Top US Colleges Will Cost $90,000 or More; Most Students Pay Less

13 April 2024

The cost of attending a top college in the United States could be as much as $95,000 this year. That total includes tuition as well as meals and living space at the school.

But college officials say they are helping students with financial support. And those from poor families may be required to pay only 10 percent of the costs.

Wellesley College, a private women's school near Boston, Massachusetts, will cost $92,000 for 2024-2025. The college's famous graduates include former First Lady Hillary Clinton, Secretary of State Madeleine Albright and television broadcaster Diane Sawyer.

FILE - Students walk in front of the Trojan statue at the University of Southern California. The school will be one of the most costly in the U.S. next year. (AP Photo/Reed Saxon, File)
FILE - Students walk in front of the Trojan statue at the University of Southern California. The school will be one of the most costly in the U.S. next year. (AP Photo/Reed Saxon, File)

Philip Levine is an economics professor at Wellesley. Levine said the figure "clearly is a lot of money, and it catches people's attention, for sure." He added, "But for most people, that is not how much they're going to pay."

Wellesley says nearly 60 percent of its students receive financial aid. And the average amount of aid is $62,000, cutting the total cost by two-thirds.

For American students, the amount of financial aid makes a difference. This year, however, many are concerned because the U.S. Department of Education is having major problems with a new online form, called the FAFSA. The document helps students apply for financial aid.

One concern is that American-born children of undocumented immigrants must provide information about their parents. But the parents may not have the needed identity documentation or may be worried about showing themselves to the government.

Mark Kantrowitz is a financial aid expert. He called the new online process "an absolute disaster."

Kantrowitz said the problems might prevent students from applying for aid. That, in turn, could lower the number of students going to college and force some schools to close.

Levine of Wellesley said his research has shown that students from lower-income families have been receiving more financial aid over the past six years. But he worries that the difference between the advertised cost and the actual cost will keep some students from applying to top colleges like Wellesley.

Levine said, "People should be making educational decisions based on the actual cost they have to pay..."

Schools on the list of the most costly include the University of Southern California, Harvey Mudd College of California, the University of Pennsylvania, Brown University, Dartmouth College and Boston University.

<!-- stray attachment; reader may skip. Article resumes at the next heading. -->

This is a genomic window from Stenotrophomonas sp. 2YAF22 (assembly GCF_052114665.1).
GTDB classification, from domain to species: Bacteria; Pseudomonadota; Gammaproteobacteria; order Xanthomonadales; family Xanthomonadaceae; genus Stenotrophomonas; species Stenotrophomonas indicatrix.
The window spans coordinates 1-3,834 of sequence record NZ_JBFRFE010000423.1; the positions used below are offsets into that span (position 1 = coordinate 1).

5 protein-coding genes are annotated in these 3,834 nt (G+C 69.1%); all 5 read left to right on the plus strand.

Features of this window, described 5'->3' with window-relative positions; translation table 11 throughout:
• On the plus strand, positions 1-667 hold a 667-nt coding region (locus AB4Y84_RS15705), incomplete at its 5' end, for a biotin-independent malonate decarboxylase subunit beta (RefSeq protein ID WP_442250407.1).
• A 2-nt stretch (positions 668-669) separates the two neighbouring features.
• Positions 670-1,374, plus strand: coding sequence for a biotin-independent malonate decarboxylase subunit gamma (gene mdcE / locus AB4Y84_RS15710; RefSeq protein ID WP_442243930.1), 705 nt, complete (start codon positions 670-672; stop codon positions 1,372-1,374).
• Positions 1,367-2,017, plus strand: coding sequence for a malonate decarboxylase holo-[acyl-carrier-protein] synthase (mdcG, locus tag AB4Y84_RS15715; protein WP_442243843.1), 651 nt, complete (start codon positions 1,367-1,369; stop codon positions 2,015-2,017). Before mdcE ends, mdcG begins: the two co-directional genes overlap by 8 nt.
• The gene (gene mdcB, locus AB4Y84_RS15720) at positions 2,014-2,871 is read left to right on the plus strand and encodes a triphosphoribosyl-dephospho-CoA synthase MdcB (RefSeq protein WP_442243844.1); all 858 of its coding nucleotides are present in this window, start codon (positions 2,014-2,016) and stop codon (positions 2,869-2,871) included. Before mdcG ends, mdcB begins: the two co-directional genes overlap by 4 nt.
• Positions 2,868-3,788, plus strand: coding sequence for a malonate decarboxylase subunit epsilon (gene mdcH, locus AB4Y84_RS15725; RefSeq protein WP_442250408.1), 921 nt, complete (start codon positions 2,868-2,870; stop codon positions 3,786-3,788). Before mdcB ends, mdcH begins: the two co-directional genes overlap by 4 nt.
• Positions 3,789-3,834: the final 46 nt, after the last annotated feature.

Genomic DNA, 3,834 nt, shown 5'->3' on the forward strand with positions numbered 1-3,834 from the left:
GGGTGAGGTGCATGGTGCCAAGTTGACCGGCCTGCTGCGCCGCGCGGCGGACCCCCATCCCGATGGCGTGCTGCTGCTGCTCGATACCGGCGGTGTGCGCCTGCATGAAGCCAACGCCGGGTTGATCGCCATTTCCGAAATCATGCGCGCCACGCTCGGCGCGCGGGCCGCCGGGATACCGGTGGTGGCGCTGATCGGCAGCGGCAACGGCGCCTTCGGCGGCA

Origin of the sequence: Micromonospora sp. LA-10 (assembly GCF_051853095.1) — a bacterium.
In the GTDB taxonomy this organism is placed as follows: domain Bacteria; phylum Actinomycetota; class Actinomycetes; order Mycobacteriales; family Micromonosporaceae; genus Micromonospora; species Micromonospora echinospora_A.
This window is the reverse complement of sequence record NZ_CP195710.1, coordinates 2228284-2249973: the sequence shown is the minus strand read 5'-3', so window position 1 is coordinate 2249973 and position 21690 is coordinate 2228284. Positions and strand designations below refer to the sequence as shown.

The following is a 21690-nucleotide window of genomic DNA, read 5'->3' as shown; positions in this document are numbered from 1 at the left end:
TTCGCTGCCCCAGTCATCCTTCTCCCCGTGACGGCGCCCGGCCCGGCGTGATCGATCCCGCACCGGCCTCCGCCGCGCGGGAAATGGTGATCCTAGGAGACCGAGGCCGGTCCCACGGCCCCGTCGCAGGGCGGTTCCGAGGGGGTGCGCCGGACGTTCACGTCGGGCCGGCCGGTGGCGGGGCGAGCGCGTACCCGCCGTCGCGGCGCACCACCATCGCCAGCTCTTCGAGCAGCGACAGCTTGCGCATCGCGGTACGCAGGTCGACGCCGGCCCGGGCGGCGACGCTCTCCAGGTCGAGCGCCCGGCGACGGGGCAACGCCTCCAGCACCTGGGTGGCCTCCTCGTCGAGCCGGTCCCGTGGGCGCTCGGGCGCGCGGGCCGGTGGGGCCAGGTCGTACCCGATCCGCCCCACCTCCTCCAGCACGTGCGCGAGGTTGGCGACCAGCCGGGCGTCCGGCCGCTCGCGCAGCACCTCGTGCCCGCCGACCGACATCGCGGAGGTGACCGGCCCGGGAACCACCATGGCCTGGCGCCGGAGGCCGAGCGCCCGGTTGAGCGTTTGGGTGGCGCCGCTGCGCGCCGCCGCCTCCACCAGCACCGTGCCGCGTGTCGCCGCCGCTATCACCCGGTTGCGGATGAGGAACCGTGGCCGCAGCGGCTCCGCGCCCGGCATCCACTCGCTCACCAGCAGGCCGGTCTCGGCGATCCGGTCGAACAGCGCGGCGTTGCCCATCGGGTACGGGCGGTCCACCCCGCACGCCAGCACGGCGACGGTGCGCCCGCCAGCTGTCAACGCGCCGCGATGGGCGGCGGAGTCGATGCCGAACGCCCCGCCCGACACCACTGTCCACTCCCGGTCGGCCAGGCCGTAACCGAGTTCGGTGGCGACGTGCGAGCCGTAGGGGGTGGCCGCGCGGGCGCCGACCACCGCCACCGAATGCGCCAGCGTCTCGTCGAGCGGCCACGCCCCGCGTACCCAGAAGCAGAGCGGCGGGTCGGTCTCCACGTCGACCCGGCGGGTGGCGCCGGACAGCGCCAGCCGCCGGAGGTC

Other top colleges, including Columbia University and the University of Chicago, have not listed their cost of attendance but they could turn out to be over $90,000 as well.

Harvard University says its cost of attendance will be $91,000 next year. But the school notes that the average cost for families is only $13,000 and many pay nothing at all. Harvard can support many of its students because its endowment is more than $50 billion, the largest of any university in the U.S.

The College Board is a nonprofit education organization that conducts the SAT college admission test. The group's research shows the average cost at private colleges and universities last year was $60,000. At public colleges and universities, the cost was $29,000 for students from the same state; it was $47,000 for out-of-state students.

Kantrowitz said that although many receive financial aid, most students still need an additional $10,000 for college each year. "So families are forced to borrow that money or come up with that money from some other source," he added.

Even with the rising costs, Kantrowitz said he believes college is still a good investment – as long as borrowing does not get out of control and students complete their studies.

He warns, "if you drop out, you have the debt, but not the degree that can help you repay the debt."

I'm Dan Friedell.

Dan Friedell adapted this story for Learning English based on a report by the Associated Press.


Words in This Story

tuition –n. the cost paid for the classes given at a school

graduate –n. a person who received a degree from a school

apply –v. to provide documents in order to be considered for entry to a school

absolute –adj. the highest or greatest amount without a debate

income –n. the amount of money earned by a person or family in a year or period of time

endowment –n. the money a university or other organization has in order to fund its operations and investments

admission –adj. describing the process of letting someone into a school or club

drop out –v. to leave a school without completing a study program and getting a degree